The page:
Thanks Miss Spice Bomb, I'm beginning to think the Vagus nerve is a player here as well. I can go fairly long without the arrhythmia, but the first mouthful of food, even while chewing it and my heart goes crazy. I downloaded a "Paced Breathing" App for Android, 10 to 15 minutes without a single one during the breathing exercise, not a single missbeat occurs. I stop and take a sip of Ginger Ale, and my rhythm gets disturbed. Thanks again for the response.
Hi Kitt, I appreciate the links on mindfulness, I'll be sure to check them out. The reassuring thing is they were just as bad in the ER, but the doctor said they're not dangerous, just unpleasant, even at the frequency they were occurring. Still haven't heard back from the Cardiologist, we've tried 3 times today thus far, promises he'll get back to us, then nothing. My wife worked for a cardiologist, she had explicit orders to get him, even if he was in with a patient, if the ER called, and so to the general practice where she worked, it was common for the doctors to be called out of an exam room due to an ER call. The ER doctor, an American woman of Indian or related area descent, with a name I can't say, she felt everything was fine, but wanted to consult with my cardiologist before releasing me. She finally gave up and just sent me home. I'm disappointed in my Cardiologist because he could have tried to squeeze me in, he was seeing patients, but I came away with good blood work, clean X-Ray, and apparently a long recording of events.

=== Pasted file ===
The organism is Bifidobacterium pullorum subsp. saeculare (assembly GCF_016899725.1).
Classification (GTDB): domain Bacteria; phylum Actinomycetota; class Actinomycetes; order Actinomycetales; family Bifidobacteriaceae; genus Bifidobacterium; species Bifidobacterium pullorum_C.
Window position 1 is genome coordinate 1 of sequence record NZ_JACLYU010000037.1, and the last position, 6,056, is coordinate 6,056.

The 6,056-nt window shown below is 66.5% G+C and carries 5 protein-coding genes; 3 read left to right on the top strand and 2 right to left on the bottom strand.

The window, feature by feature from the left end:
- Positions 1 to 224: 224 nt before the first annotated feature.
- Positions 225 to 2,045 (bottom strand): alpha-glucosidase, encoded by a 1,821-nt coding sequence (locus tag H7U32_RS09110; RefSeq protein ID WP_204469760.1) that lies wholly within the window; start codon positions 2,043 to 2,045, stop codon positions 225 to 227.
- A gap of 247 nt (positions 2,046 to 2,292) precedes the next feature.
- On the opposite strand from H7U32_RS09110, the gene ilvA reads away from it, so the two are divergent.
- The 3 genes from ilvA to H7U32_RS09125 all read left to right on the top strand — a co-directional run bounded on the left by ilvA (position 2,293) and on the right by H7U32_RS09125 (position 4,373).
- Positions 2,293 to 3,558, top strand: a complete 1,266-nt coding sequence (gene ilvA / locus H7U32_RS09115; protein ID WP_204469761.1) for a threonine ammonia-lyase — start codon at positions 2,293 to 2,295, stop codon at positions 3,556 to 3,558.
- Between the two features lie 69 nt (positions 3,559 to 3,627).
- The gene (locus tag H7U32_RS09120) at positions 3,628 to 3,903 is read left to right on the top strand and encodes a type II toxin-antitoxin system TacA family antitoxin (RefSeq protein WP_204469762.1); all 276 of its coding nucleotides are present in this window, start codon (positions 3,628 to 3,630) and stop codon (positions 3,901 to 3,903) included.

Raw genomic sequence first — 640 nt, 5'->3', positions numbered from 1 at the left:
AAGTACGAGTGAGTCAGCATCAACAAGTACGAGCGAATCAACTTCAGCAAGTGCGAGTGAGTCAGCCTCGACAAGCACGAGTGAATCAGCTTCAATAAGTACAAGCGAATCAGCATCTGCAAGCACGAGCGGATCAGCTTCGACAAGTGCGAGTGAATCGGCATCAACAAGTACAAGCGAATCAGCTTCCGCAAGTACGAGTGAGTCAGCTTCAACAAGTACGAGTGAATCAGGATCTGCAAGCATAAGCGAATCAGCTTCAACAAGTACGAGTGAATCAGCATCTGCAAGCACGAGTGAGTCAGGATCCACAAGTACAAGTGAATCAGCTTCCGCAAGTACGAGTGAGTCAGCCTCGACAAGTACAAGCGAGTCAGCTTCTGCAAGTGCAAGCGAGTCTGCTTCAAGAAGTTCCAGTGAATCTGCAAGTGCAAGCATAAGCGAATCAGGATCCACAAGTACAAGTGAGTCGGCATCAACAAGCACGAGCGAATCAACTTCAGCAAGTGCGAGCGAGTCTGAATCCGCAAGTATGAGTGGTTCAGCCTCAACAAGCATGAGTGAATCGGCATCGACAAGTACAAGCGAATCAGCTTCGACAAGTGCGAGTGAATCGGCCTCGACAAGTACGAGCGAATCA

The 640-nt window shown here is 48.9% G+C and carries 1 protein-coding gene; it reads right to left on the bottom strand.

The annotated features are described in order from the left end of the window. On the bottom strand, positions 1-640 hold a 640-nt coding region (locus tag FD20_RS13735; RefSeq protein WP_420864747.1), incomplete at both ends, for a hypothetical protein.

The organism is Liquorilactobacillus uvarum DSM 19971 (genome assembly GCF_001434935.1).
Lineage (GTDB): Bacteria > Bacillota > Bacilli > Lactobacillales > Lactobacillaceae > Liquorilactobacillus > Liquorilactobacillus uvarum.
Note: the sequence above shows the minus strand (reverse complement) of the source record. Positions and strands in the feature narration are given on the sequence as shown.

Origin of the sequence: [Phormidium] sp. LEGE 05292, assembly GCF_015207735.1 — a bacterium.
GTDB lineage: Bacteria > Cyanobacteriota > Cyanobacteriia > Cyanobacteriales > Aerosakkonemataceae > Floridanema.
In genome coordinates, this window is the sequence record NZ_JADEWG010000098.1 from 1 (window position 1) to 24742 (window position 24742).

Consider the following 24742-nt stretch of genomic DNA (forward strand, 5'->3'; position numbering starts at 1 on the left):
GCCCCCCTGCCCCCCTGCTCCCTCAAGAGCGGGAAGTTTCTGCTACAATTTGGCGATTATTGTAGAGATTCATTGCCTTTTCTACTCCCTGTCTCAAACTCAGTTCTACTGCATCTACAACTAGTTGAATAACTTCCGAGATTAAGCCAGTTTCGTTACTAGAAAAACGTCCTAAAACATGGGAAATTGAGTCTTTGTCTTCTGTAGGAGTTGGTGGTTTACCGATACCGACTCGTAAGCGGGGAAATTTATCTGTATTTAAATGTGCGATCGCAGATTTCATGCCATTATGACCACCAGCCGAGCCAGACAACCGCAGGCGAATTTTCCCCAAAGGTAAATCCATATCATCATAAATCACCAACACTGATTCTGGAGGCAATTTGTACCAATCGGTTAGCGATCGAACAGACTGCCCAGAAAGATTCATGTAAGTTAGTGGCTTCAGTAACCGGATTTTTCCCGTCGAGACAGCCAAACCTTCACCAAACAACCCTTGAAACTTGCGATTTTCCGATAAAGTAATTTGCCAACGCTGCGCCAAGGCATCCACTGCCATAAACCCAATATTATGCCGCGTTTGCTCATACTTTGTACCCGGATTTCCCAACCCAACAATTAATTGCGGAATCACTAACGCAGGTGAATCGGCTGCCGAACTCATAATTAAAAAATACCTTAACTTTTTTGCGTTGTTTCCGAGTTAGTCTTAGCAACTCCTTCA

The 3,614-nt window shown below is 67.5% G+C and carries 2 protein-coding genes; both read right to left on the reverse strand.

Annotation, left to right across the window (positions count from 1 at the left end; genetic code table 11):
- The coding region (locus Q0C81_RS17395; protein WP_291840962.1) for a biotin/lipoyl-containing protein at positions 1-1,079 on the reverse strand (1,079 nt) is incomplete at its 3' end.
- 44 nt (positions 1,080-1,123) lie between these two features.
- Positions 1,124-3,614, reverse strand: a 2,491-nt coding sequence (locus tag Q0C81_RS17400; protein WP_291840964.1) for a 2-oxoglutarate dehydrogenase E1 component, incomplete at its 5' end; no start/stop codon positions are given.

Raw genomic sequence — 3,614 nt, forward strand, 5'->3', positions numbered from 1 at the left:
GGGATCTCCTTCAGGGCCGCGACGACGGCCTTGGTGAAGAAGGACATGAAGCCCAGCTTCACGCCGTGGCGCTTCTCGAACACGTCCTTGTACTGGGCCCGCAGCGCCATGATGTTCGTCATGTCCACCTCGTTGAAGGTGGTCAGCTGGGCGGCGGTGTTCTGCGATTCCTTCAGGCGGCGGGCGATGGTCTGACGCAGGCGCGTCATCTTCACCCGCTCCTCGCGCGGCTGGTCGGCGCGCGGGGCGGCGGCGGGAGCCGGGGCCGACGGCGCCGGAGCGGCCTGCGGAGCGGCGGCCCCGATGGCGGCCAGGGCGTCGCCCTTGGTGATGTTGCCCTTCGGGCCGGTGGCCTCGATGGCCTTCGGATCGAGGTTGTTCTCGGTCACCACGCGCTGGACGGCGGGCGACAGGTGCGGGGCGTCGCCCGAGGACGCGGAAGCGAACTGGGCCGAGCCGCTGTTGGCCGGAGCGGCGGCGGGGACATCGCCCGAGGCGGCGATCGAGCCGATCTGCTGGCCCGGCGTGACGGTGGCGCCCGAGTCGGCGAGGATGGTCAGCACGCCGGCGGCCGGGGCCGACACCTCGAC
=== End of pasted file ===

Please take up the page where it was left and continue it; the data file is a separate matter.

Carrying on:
I've said this before, if someone never experienced an arrhythmia, other than a few missed beats here and there, be sure to see your doctor or the ER, but so to for those of us that live with them that sense a change.
One of my sons, early 30s, called my wife late one evening, I overheard the conversation. His rhythm was disrupted and he wanted to know what to do. I heard my wife mention my problems and I told her we can't assume because I have a benign arrhythmia so does he. I told him to go to the ER, his girlfriend called an ambulance, and it was discovered he was in Afib. He's been converted several times over the years, two prolonged pharmaceutical interventions in the hospital and one use of the paddles to apply a shock.
Thanks again for the Links, God knows I need Mindfulness. I saw your Easter greeting as well, didn't want to cloud it with a remark, but I appreciated it. Hope your and your husband are doing well.